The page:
FAQ about therapy

Frequently Asked Questions

Do you direct bill insurance?


I can direct bill most insurance companies, including Blue Cross, Great West Life/Canada Life, Green Shield, Equitable Life, The Co-operators, and others. A few don't offer direct billing, but will reimburse paid psychological services, including SunLife, Manulife, Desjardins, CINUP, Johnson Inc, and Cowan. Check with your insurance benefits for the period of coverage, total amount, and % covered per session. Health spending accounts can also be used for psychology.




What are your rates?


My fees are set in alignment with the Psychologists' Association of Alberta's recommended fee of $200 for a 50-minute therapy session. I offer 50-minute, 75-minute, and 100-minute sessions. I direct bill most insurance; if direct billing is not an option for you, payments are due same day, and receipts are provided for reimbursement with your insurance or health spending account, or to claim as a medical expense on your taxes.




How long and how often do we meet?


A typical session lasts 50 minutes, allowing me 10 minutes to review the file and finish notetaking. Extended sessions are available for 75 minutes, 100 minutes, or more for intensive work. Sometimes it's worthwhile to get a lot done in a shorter time period. The frequency of sessions depends on your concerns and needs, but usually we meet weekly in the beginning as we build safety in the relationship. Other options include bi-weekly, monthly, or as your schedule allows.




Is therapy different from counselling?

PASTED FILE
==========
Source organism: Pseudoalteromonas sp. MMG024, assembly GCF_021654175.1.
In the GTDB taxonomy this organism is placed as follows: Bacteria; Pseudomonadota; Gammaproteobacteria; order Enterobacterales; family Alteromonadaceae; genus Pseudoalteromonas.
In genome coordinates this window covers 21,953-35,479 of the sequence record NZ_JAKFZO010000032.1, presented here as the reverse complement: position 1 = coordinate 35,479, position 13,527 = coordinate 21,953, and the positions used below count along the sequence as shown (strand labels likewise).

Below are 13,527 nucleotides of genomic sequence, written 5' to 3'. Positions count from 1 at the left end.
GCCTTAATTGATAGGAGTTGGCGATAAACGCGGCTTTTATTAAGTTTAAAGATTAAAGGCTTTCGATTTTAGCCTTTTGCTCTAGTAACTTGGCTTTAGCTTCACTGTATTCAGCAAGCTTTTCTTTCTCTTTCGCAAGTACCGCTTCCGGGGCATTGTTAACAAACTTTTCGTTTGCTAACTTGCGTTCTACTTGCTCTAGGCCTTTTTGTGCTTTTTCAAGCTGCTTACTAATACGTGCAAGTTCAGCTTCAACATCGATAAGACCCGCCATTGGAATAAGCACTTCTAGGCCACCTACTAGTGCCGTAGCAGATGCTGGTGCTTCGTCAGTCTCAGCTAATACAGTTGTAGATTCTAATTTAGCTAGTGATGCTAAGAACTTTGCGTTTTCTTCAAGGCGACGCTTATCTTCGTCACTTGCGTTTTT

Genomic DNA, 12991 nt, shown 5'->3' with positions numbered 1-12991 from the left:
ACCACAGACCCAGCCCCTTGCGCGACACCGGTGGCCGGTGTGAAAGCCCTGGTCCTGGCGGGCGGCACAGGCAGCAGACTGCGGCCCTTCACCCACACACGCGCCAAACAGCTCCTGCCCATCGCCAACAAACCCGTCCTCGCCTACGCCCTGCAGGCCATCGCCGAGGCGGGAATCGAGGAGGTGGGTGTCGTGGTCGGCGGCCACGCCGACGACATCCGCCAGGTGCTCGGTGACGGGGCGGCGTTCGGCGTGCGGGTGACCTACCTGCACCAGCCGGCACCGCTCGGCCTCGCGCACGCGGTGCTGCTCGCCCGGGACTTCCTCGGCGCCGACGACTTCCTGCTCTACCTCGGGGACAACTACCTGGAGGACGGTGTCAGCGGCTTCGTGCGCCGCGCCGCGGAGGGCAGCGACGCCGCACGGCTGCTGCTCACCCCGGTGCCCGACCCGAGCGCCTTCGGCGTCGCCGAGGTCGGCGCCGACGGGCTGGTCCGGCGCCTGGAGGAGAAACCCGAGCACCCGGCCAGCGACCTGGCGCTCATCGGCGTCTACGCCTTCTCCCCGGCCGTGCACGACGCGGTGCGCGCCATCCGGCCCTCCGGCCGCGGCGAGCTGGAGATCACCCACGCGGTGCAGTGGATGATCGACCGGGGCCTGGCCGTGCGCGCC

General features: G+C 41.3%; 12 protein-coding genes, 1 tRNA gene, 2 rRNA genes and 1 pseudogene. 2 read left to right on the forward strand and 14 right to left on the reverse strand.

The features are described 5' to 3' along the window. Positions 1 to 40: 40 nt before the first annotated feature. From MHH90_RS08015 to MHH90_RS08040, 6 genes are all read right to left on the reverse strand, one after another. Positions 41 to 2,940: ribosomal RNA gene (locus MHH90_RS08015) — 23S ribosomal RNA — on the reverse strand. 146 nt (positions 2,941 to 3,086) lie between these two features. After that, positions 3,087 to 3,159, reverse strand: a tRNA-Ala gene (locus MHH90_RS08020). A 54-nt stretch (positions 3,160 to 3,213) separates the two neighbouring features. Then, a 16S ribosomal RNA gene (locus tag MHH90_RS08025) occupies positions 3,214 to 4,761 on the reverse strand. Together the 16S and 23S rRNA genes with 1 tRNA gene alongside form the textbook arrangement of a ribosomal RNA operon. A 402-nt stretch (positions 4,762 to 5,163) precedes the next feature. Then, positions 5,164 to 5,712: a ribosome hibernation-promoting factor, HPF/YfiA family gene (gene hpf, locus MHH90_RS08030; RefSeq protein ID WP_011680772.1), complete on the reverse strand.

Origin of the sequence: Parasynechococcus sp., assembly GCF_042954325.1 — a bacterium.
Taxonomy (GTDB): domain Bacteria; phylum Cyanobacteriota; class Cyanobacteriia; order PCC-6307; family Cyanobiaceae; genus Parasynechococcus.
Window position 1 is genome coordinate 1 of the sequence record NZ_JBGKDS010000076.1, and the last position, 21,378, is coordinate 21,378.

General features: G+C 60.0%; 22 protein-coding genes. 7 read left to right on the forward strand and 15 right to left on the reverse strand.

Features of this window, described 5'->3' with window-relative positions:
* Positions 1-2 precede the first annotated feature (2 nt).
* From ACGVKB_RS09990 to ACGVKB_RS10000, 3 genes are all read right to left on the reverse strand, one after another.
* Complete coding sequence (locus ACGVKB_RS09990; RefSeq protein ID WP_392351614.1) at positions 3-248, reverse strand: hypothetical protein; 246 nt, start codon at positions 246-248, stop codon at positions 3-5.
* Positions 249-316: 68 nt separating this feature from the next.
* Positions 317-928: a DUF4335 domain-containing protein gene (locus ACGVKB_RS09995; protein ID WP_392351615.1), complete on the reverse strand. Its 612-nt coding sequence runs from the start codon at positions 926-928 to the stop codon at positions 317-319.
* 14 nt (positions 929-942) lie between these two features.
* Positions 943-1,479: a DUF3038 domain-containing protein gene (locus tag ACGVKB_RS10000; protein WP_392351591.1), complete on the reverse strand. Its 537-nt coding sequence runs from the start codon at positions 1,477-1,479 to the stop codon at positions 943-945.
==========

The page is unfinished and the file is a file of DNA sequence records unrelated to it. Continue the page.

Mostly, the words are used interchangeably. I have a Masters of Counselling and am a certified Counsellor, but I also pursued additional accreditation to become a Registered Psychologist. Sometimes therapy refers to long-term more in-depth work, while counselling refers to short-term solution-focused work. I prefer referring to my work as therapy, but you'll hear me use both words for ease of understanding.




Can therapy be harmful?


You might have had a bad experience in therapy, or heard about someone else's. I prioritize our relationship - making sure you are heard, respected, and treated with dignity throughout the process. Therapy can certainly be difficult, and bring up uncomfortable feelings or adverse reactions. Sometimes if a therapist takes you into trauma before your body is ready, it can make things worse. I make sure to support you at each step and guide the process carefully.




Is virtual therapy effective?


Most research shows virtual therapy is as effective as in-person therapy. I used to think we had to be in the same room, but I now love working by video or phone with clients. Doing virtual therapy full-time has shown me we can build great relationships online and still do trauma sensitive body-focused work. I tune in to both of our non-verbal cues to help inform my work and I teach you to share your experience even when I can't see it.